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The Legend of Zelda: Breath of the Wild
The Legend of Zelda: Breath of the Wild

Nintendo Wii U
Genre: Role Playing
Developer: Nintendo Official Site: http://www.nintendo.com/game...
Publisher: Nintendo Classification: PG
Release Date:
December 2016
The Legend of Zelda: Breath of the Wild Review
Review By @ 06:06pm 28/03/17
WIIU
Out of the gate -- whether you play Breath of the Wild on Wii U or Nintendo Switch, you’re going to lock yourself into an experience. It’s a unique experience in the open-world adventuring space, too, because it doesn’t necessarily fit into the modern blueprint for games like this. This isn’t a bad thing, but if you’ve come off playing The Witcher 3: Wild Hunt, or Fallout 4, or even the recently released Horizon Zero Dawn, The Legend of Zelda: Breath of the Wild is going to look, play and feel different.



We’ve had the game a little while now, though not ahead of release (see our news OP for why), but either way, The Legend of Zelda: Breath of the Wild is absolutely massive, and if you decide to spend the time to explore all it has to offer, and play through all of its side-quests, then you’re in for a huge investment of time -- so much so that some of those early reviews that came from people having the console just under a week before launch might not have fully reflected the entire experience you get with the game. But I digress.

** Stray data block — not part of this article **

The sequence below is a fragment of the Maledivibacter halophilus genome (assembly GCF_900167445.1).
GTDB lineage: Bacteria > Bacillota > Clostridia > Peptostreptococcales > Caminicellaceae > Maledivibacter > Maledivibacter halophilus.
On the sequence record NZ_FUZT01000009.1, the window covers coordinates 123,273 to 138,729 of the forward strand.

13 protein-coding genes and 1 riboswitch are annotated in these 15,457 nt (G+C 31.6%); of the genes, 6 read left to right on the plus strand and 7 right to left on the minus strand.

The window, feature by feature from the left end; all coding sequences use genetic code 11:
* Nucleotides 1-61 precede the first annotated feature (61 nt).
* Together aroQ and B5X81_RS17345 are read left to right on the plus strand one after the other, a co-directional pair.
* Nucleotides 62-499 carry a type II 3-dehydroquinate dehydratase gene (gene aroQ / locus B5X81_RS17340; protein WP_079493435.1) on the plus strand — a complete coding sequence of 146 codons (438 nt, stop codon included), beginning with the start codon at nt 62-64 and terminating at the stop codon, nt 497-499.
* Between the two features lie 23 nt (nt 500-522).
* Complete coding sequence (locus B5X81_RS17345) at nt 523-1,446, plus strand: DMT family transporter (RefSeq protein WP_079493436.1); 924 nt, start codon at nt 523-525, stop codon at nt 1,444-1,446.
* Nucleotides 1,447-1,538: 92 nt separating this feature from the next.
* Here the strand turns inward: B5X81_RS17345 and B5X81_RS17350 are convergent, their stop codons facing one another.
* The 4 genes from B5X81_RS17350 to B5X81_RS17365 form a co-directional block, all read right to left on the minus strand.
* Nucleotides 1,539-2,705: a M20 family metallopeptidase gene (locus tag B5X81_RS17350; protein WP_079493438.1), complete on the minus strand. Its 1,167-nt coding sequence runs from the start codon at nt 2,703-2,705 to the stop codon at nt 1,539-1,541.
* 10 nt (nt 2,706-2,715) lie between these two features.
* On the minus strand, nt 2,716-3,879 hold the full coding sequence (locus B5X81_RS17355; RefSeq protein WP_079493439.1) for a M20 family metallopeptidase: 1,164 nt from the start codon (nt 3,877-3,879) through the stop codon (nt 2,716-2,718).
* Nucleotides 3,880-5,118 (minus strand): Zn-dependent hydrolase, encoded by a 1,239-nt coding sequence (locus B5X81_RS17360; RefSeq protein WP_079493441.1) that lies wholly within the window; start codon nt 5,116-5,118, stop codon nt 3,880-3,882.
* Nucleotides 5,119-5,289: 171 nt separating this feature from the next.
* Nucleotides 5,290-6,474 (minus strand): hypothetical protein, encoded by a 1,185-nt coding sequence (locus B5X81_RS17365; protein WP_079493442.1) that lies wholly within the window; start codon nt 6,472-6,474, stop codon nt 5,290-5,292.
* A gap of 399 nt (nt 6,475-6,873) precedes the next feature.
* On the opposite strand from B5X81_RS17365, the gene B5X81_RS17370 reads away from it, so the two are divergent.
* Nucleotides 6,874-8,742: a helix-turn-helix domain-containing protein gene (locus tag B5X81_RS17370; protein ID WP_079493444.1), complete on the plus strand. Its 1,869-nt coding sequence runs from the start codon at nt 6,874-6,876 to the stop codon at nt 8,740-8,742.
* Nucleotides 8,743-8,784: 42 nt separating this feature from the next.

That “difference” I mentioned in my OP is set around what this series actually is, because games have moved beyond Zelda -- nay, Nintendo-style -- game-development, and it could be argued it’s for the worse. While this is an open-world game, it still plays by traditional Zelda rules: Link is the only person capable of gathering the strength to defeat an ancient evil called Ganon. The strength he gathers is derived from four unique parts of the world, and includes different races. And all of this has happened before, again and again. It also includes a Princess named Zelda, though in this iteration of the long running series, she’s not nearly as strongly represented, which is a real shame because she’s always been an equal to our main hero throughout, and often the reason we manage to get the job done in the end anyway.



Not much has changed here barring a few voiced characters which is new for the series. The English-speaking voice actors don’t really deliver A-Grade performances, but that’s not overly important because story here isn’t really that important. What is, is the unique and quirky characters that fill out this massive version of Hyrule, and how they all fit alongside each other. It’s not the most dynamic Zelda from an NPC perspective, largely because the size of the game overshadows much of what’s in it. They tend to only have a few lines of dialogue -- all unskippable, mind -- which makes them somewhat mannequin-esque when you consider their place in the world. You have responses, though none of them reflect on the game’s overall outcome, nor do they change your place in the world. It’s an archaic and repetitive system that aligns itself closer to JRPGs of old (and new, actually), and would have been better served with a bit more dynamism in both how you engage with these important-yet-somewhat-superfluous characters, and would have better reflected the open nature of the game.